There they languished until 1903, when a young Polish pianist launched their revival. Through the remaining six decades of her life, Wanda Landowska tirelessly researched, taught, performed and crusaded for the harpsichord (in which strings are plucked with quills rather than struck with a padded hammer, as in a piano) and for “authentic” Bach, albeit through the filter of her own considerable ego.

Her concerts were theatrical events, given from stages set as Baroque living rooms, as if to demand that audiences enter an antiquated world and meet her only on her own terms. Landowska also generated one of the great put-downs of all time – when a pianist dared to criticize her performance, she replied: “That’s fine – you play Bach your way and I’ll play Bach his way!”

Given her crucial role in restoring Bach to public favor, it’s fitting that Landowska waxed the very first recording of the Goldberg Variations in 1933 (now on EMI 61008, coupled with a massively dramatic Chromatic Fantasy and Fugue). Unfortunately, the crude sound largely obscures the delicate texture and sparkling harmonics that give the harpsichord its distinctive flavor, a problem only partially cured in her 1946 remake (BMG 60919).

Despite her fervent advocacy, and although a revelation in its time, Landowska’s playing is dignified, reserved and somewhat stodgy and graceless, although charged with a compelling sense of humanism and commitment that remains deeply touching. Although the harpsichord is impervious to touch, producing the same volume and tone no matter how a key is pressed, Landowska compensates for the fixed dynamics by intensively coloring her tone through exploiting various registers of her custom-built instrument.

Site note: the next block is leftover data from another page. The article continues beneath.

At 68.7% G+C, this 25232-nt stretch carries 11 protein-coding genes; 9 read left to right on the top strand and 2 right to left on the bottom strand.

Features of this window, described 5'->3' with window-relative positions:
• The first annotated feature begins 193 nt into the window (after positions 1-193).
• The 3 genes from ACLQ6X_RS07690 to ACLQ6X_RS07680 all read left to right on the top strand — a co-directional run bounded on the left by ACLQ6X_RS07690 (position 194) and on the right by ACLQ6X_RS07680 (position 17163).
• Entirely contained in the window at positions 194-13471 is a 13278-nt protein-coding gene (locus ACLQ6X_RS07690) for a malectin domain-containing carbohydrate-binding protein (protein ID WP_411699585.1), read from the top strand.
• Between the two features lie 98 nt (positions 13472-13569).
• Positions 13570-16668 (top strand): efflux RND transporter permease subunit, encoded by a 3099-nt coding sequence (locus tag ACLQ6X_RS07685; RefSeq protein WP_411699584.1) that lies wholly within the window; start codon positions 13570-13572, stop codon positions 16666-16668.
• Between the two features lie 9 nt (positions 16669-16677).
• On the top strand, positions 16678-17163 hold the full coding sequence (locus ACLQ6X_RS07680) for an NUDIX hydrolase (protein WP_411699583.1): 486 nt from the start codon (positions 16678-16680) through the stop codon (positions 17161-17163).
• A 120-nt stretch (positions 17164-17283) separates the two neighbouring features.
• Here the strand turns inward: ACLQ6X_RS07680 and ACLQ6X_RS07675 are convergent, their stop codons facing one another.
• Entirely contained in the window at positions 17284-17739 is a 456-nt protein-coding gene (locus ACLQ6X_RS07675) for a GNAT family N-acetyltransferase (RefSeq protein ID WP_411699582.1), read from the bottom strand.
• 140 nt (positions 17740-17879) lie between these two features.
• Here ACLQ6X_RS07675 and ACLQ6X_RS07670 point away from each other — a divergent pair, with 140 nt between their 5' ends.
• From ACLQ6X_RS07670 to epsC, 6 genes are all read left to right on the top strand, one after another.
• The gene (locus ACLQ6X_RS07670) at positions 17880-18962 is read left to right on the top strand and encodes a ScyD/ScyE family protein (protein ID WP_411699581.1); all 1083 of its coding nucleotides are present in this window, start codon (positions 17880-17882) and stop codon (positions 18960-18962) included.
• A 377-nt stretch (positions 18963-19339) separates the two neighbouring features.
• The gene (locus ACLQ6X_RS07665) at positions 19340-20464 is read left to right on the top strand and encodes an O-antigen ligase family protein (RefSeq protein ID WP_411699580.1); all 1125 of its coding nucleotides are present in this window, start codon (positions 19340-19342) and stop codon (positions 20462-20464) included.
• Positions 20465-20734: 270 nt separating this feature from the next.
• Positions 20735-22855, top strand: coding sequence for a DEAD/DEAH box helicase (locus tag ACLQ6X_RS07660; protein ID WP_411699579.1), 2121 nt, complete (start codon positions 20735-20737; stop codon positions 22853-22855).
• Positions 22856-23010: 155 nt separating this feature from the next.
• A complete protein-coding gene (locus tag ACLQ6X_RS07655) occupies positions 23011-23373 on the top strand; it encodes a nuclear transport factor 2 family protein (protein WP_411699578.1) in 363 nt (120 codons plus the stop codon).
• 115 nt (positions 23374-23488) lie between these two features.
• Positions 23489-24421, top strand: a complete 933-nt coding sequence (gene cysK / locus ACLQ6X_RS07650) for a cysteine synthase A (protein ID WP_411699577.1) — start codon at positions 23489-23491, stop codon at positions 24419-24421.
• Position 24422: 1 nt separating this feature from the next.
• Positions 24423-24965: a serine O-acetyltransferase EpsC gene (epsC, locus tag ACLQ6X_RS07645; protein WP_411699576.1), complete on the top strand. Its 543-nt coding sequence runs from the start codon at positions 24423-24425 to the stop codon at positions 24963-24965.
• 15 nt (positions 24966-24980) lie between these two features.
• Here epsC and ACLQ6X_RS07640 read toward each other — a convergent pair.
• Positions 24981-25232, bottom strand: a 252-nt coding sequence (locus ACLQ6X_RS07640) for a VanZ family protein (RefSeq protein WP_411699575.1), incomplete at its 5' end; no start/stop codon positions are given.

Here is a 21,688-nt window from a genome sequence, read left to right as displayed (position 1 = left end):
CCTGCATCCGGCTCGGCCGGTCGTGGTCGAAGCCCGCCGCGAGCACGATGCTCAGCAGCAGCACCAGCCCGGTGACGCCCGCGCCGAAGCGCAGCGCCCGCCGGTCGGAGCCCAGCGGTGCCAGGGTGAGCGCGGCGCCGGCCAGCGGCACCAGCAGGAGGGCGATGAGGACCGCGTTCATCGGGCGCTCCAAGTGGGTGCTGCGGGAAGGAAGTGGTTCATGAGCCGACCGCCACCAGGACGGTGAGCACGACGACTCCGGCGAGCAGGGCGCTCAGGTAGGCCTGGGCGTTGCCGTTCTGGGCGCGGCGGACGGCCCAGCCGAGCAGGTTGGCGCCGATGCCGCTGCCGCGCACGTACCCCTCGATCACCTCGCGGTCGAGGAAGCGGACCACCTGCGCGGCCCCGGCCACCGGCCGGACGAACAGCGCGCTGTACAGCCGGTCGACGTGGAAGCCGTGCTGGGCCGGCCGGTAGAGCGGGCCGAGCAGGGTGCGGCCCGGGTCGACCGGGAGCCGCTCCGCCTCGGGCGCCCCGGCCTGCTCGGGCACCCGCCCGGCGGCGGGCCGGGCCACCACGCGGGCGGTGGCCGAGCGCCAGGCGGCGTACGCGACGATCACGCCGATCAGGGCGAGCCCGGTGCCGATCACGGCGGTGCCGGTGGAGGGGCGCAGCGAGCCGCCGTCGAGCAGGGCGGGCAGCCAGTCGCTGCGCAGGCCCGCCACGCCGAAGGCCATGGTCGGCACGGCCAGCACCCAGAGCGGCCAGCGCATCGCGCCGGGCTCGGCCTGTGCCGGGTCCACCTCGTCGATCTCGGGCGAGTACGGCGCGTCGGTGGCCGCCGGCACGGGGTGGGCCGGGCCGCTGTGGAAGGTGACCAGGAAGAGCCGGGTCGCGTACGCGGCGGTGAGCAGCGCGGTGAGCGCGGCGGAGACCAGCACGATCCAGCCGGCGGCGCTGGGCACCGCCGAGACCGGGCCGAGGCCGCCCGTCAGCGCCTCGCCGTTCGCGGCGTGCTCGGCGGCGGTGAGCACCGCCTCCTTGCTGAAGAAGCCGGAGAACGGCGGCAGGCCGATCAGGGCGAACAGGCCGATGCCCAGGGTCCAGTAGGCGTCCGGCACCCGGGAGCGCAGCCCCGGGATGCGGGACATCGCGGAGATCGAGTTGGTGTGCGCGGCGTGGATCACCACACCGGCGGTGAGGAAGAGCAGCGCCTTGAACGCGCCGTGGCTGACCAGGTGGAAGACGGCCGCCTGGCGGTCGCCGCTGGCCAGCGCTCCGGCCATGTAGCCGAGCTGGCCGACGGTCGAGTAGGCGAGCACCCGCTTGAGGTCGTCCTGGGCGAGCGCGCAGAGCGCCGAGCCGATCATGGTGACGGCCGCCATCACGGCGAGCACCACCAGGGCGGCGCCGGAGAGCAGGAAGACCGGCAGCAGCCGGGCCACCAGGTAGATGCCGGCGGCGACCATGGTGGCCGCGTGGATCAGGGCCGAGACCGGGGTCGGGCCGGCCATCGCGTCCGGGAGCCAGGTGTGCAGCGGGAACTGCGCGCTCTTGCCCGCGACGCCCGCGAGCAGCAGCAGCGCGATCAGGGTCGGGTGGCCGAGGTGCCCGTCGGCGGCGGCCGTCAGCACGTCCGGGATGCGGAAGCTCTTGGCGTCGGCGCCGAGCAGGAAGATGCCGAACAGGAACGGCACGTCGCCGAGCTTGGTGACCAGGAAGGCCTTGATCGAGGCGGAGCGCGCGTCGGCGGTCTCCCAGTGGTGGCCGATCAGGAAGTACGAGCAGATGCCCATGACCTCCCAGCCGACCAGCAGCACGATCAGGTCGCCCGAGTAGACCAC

A second pioneer was another young pianist, Canadian Glenn Gould, who chose the Goldberg Variations for his sensational debut recording in 1955. In marked contrast to Landowka’s deference to authenticity, Gould regarded Bach as ripe for modern exploration and realized his deeply personal vision of extreme tempos, huge dynamics and phenomenal technique on a concert grand. His album (on Sony SK 52594) still startles with its precision, crisp rhythms and dazzlingly clear counterpoint.

Vibrant and exciting, yet deeply respectful of the inherent values of the source, it ushered in modern enthusiasm for Bach by combining the feel of a harpsichord with the romantic impulse and augmented resources of the piano – several variations are blindingly swift, while in the heart-rending 25th time nearly stands still, hanging on each poignant note.

If portions seem a bit sterile and more inspired by the editing block than the human soul, a live 1959 Salzburg version (Sony SMK 52685), tempers the studio volatility with more feeling and atmosphere. One of Gould’s final projects was a 1981 remake (Sony SMK 52619), in which his former fire and impulse cede to finely-graded dynamics, control and spirituality.

In the last half-century, the popularity of the Goldberg Variations has soared. A Japanese website having charmingly fractured English and the clever URL of (get the pun?) catalogues 240 recordings (plus hundreds of reissues) on LP and CD, ranging from the traditional harpsichord or piano to arrangements for strings, organ, band and the Canadian Brass. If Bach could return after a quarter millennium, surely he would be astounded!